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Children's Health Bill Approved By House
House Minority Leader John A. Boehner (R-Ohio), pointing to the cuts for Medicare managed-care plans, dashed off a letter to AARP, calling for the powerful seniors lobby to retract its endorsement and halt its full-throttle campaign for the bill's passage.
But John Rother, AARP's policy director, responded that funding for Medicare physician reimbursements and free medical screenings more than makes up for any difficulties managed-care companies might face when they get the same reimbursement rates as the core Medicare program.
The Senate measure, a $35 billion expansion of the program over five years, would continue coverage for about 1 million children who might otherwise be dropped and add 3 million youngsters.
By forgoing the physician reimbursement issue and rural health-care funding, senators could pay for its bill with a 61-cent increase in the federal tobacco tax while avoiding any Medicare cuts. That has given the Senate bill broad, bipartisan support, but House Democratic leaders say the advocacy of Hatch and several other conservatives will give their members ample political cover when negotiators try to reconcile the House and Senate versions.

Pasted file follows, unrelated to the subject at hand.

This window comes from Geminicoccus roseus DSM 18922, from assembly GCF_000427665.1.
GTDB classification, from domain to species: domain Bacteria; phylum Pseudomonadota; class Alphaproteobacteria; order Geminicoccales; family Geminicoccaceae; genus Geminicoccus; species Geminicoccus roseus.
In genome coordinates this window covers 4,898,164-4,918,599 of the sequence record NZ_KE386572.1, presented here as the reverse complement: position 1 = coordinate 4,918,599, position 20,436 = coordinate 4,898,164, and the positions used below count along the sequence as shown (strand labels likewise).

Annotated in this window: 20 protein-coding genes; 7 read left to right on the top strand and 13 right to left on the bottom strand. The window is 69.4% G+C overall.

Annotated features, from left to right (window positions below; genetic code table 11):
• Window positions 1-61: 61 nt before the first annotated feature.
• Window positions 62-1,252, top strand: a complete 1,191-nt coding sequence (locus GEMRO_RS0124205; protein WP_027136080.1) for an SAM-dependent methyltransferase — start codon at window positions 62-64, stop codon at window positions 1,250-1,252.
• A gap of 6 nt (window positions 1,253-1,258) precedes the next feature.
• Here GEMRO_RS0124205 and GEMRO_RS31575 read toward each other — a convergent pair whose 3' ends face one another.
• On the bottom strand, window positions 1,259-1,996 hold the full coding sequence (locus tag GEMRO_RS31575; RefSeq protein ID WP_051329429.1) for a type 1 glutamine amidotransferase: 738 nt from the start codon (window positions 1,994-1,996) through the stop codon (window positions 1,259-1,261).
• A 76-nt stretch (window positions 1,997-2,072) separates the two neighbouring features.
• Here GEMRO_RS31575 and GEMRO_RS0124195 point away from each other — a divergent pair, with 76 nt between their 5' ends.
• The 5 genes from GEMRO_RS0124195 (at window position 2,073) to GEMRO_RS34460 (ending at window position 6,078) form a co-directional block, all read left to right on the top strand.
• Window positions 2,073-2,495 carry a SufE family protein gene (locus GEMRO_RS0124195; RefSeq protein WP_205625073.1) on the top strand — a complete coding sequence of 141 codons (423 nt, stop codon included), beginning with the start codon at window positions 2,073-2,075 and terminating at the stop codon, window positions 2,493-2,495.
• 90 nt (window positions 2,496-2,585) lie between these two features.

Hatch and Sen. Edward M. Kennedy (D-Mass.) said yesterday that the House-Senate negotiations will aim to keep the final measure within the scope of the Senate bill, in hopes of avoiding a veto.
"Personally, I believe if we can get enough votes, the president doesn't want to veto this," Hatch said.
House Republican leaders believe they have turned the issue against the Democrats. Earlier this week, Rep. Rahm Emanuel (D-Ill.), the House Democratic Caucus chairman, huddled with his caucus behind closed doors to soothe frayed nerves. His tool was an advertisement that Rep. Chet Edwards (D-Tex.) depended on to win reelection in 2004, when an unprecedented redistricting in his state had made his electorate strongly Republican.
"I don't want welfare. I just want to get insurance for my child," Jenny Jones, 28, said in the advertisement, after explaining that her husband had been killed two years before in a house fire, leaving her 3-year-old daughter, Bailey, dependent on the Children's Health Insurance Program. "Look at my little girl, look into her eyes and tell her she's not good enough to be taken care of."
Of the half-dozen Democrats targeted by Republican-controlled redistricting in Texas, only Edwards survived. "What trumps everything is 11 million children with health care and the AARP endorsement," Emanuel said.